411 Exterior Concrete Siding Material House Design Photos And Ideas

The existing driveway was rerouted to a lower elevation, and the garage tucked underground so as not to detract from the surrounding views.
A cantilevered roof mitigates solar heat gain.
The home was built atop a cleared knoll.
Stone walls, made with rock excavated on site, frame the ascent with cement steps.
The home at night.
The pines to the west of the home provide protection from the wind.
The upper volume is clad in stained black cedar, while the lower volume is built with concrete.
Photovoltaic panels have been installed on the sloped, south-facing volume.
The architects have installed ample glazing along the south facade, particularly on the lower level, to take advantage of solar gain in the winter. The concrete floors also help retain heat.
Spaced-out pavers are laid down on the slope leading away from the east-facing veranda.
An aerial view of Casa Terra clearly shows how the various rooms branch out from the central circulation axis.
Lush greenery surrounds Casa Terra to make the building feel like an extension of the landscape.
An inorganic pigment was added to the cement mix to give the board-formed concrete walls its reddish hue.
The massive roof was constructed from glue-laminated timber.
Casa Gaz seen at night with a closed entrance gate.
Casa Gaz stands out from its neighbors with its facade clad in vertical timber.
Concrete walls dominate the ground floor, while the first floor is clad in Ipe. "The upper-level white walls and Ipe wood ceiling gives the same contrast, but in a more peaceful way for the sleeping quarters," Gracia notes.
"One first encounters the refined folded steel gutter, and transitions along the entry deck as the project unfolds toward the rear," said the architects. "Offset against the heavy blade walls, the roof canopy is simple and refined as it tapers to a point and allows the folded steel gutter to cut a sharp silhouette against the undulating roof forms of the adjoining buildings."
The thin roof extends over the east side of the entry hall, while a series of skylights allow natural light to pass through. The entrance is on the west side of the glazed entrance.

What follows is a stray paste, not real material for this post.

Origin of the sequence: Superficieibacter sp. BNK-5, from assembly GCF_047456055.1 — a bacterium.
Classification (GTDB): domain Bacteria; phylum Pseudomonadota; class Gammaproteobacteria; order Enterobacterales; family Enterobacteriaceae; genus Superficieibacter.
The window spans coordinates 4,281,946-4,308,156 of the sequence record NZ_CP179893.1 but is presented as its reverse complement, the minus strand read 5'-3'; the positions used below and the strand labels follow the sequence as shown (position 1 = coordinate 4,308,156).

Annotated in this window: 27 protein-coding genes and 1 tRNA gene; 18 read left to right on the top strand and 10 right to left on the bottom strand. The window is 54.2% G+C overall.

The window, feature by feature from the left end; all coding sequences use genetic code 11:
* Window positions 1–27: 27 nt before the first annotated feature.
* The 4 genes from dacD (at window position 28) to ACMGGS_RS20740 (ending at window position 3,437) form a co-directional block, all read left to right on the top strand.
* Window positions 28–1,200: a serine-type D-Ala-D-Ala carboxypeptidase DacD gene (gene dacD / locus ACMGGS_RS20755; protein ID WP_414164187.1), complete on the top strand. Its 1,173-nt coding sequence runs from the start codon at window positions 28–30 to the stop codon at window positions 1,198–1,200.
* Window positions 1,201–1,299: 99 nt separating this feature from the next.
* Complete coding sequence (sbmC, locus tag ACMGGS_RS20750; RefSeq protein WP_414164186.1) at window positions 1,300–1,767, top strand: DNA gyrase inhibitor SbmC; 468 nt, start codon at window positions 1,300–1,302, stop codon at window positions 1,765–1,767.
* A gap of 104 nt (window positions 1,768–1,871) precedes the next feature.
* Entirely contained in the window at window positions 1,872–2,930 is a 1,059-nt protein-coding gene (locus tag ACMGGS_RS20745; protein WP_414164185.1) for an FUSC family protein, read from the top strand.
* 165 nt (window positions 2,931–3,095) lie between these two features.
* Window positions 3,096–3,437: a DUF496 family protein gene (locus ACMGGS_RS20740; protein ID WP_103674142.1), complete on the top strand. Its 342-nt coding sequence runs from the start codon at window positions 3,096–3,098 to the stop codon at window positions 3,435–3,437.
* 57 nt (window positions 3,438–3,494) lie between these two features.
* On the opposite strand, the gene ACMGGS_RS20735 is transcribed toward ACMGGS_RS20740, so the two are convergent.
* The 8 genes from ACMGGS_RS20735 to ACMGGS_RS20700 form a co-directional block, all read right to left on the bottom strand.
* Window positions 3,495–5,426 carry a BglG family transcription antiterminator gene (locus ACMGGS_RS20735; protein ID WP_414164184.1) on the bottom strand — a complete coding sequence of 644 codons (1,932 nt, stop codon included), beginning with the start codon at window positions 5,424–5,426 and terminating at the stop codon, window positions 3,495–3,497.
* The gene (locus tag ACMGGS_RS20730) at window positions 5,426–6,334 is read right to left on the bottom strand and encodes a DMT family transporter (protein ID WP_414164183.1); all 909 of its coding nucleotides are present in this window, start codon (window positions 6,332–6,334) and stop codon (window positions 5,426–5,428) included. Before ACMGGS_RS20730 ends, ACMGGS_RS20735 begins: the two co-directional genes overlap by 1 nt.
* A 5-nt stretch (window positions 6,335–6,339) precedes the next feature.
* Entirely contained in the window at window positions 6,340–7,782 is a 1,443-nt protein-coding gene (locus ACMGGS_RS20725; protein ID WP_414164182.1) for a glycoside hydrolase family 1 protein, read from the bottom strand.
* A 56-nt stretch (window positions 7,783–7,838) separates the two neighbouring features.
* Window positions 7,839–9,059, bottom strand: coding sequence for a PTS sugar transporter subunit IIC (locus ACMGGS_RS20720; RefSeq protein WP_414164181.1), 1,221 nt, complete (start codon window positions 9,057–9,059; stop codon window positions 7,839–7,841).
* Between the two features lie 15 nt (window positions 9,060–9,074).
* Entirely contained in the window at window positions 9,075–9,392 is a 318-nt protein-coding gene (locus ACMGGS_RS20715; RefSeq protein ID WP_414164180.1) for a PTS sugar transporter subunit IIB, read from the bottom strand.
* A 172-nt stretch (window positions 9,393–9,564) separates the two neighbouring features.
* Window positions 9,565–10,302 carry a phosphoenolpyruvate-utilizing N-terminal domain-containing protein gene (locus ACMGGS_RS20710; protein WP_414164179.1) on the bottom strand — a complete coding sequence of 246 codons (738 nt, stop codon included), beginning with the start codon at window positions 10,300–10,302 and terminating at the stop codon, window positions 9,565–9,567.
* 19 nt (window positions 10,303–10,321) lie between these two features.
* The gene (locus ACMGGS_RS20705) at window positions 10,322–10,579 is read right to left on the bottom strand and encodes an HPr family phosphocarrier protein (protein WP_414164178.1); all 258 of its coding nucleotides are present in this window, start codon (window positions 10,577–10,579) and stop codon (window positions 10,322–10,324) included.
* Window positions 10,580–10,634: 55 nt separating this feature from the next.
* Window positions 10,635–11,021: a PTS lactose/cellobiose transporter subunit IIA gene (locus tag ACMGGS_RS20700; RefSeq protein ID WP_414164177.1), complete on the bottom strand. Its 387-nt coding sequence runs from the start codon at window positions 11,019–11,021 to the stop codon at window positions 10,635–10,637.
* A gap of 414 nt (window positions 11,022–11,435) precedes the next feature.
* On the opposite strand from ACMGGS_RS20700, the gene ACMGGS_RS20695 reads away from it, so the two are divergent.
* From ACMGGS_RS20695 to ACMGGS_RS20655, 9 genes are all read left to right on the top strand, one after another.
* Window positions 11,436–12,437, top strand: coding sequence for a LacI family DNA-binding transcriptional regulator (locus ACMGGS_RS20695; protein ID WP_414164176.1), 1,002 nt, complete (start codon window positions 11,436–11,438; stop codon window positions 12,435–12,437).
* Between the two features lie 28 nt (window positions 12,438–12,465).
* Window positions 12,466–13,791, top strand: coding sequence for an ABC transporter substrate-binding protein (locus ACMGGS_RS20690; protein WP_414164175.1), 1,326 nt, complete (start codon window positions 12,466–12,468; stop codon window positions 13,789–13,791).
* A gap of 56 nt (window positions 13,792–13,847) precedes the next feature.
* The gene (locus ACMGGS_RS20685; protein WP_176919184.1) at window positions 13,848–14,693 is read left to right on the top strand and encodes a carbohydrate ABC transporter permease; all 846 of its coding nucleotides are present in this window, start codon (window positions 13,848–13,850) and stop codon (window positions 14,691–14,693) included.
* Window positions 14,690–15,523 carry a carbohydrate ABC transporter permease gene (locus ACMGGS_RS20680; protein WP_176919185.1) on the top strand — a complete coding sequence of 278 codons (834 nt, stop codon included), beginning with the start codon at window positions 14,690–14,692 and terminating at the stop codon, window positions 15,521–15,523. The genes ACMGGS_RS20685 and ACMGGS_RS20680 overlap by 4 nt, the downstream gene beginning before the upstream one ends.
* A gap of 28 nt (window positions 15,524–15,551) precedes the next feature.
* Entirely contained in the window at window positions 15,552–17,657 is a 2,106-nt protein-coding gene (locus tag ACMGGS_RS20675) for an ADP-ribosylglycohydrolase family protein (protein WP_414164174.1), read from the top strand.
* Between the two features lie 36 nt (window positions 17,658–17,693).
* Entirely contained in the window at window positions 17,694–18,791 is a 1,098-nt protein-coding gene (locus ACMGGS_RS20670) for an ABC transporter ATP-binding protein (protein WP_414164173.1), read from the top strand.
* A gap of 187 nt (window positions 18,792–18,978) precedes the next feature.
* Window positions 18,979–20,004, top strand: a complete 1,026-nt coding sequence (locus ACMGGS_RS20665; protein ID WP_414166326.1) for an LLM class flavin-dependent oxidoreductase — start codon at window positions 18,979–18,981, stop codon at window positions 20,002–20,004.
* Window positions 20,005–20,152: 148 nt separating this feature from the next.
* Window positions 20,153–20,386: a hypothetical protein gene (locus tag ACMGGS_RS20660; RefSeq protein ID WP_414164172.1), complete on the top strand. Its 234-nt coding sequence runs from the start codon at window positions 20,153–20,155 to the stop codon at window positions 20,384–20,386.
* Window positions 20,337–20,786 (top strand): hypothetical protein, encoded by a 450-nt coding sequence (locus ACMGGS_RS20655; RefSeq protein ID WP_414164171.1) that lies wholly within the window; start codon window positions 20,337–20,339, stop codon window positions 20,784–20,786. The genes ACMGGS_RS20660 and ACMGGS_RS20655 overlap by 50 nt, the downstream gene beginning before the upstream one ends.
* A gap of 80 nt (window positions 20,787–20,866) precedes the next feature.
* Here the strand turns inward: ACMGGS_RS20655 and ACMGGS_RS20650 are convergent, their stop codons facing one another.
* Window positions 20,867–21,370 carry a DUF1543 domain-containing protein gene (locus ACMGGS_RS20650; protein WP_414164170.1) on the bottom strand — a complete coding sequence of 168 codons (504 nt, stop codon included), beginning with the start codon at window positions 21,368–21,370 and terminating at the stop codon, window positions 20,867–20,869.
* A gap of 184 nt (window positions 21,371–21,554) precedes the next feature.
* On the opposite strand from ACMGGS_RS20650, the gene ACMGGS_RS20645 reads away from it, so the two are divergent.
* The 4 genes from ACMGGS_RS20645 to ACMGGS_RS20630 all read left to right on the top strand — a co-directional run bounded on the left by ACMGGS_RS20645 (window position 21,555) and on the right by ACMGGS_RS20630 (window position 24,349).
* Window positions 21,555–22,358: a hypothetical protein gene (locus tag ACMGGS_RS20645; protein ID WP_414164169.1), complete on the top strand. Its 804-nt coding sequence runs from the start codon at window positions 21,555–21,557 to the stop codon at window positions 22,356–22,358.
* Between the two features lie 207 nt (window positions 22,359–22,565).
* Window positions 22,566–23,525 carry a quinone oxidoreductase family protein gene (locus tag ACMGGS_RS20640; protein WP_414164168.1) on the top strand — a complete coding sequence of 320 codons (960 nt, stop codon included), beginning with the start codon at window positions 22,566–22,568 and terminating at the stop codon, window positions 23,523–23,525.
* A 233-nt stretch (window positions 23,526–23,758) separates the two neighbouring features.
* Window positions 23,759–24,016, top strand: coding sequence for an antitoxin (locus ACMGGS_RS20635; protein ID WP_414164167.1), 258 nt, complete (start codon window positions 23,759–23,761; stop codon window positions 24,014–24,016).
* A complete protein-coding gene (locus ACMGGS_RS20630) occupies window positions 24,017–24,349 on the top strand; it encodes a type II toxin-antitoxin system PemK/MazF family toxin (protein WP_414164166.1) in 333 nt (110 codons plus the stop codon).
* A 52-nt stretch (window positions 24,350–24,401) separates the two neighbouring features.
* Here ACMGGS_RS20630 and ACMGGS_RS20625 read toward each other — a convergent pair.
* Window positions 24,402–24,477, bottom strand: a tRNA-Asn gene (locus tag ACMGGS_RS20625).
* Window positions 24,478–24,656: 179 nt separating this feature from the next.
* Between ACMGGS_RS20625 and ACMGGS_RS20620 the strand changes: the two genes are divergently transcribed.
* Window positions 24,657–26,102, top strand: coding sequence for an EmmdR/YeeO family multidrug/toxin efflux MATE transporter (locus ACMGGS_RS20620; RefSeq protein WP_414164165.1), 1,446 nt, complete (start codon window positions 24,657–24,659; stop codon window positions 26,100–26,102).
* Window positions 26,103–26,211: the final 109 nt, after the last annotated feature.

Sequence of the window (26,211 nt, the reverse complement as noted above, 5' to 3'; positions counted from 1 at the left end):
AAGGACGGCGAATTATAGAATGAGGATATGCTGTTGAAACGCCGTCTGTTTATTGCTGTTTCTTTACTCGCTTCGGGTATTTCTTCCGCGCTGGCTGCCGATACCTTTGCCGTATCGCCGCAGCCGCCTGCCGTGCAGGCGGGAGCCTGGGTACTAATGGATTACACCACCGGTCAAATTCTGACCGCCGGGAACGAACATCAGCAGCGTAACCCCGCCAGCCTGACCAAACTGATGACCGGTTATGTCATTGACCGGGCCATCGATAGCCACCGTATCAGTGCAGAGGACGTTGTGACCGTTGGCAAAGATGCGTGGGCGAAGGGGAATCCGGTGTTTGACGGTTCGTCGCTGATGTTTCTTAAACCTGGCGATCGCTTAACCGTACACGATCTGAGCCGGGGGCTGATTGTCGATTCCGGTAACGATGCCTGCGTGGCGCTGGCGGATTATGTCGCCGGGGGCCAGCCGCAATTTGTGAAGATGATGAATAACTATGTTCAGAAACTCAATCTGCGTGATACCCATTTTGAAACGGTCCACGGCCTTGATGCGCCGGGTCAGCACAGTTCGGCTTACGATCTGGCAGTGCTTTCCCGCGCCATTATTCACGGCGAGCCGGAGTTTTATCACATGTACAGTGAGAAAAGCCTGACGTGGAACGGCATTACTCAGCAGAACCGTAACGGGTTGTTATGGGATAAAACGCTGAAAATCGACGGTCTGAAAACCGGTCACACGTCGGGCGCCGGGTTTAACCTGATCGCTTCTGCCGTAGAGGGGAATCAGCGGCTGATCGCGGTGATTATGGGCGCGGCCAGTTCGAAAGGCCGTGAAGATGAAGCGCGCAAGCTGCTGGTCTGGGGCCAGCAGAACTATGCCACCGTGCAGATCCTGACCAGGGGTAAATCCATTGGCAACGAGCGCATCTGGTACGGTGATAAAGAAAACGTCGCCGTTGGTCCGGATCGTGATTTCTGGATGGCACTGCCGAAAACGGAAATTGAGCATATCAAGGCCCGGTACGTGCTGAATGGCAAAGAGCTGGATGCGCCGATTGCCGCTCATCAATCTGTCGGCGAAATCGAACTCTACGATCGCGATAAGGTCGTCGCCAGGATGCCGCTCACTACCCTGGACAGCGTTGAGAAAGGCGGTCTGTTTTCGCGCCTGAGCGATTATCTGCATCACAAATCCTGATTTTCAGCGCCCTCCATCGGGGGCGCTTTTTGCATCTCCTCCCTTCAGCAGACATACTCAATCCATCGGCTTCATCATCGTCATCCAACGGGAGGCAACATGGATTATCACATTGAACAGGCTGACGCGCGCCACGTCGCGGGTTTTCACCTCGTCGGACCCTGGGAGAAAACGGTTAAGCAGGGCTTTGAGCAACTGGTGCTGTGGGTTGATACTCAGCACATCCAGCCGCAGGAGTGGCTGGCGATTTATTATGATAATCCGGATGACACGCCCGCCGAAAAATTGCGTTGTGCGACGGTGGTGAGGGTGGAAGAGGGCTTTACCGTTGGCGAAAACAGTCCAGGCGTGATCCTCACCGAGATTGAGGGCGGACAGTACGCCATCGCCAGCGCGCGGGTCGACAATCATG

The steel-framed glazed living pavilion is partly clad in wood and sits atop CMU walls.
"The east façade reveals these distinct parts of the house—the grounded bedroom volume to the north, the glass hallway, which offers a glimpse to otherwise secluded outdoor spaces, and the living pavilion that is lifted above the site to view the forest and pond," the team adds.
The "living pavilion" on the southern wing is elevated to make the space level with the home.
The private bedroom and service rooms are located at the northern street corner and are clad in concrete masonry units.
Ogosta used staggered board-form concrete site walls to raise the house above the street level.
Thanks to a complete revamp, this midcentury gem now has a fresh new look.
Although Silver did not follow the original footprint exactly, the new layout was clearly inspired by Hemenway's design.
The back deck provides the perfect spot for entertaining and enjoying the lush landscape.
The wood and stucco addition features a pitched metal roof that complements the existing home's midcentury style. The hidden side windows (by the planter) allow natural light to filter in.
The home is approached from the south with views of Hood Canal below.
A staff worker tends to the grass roof.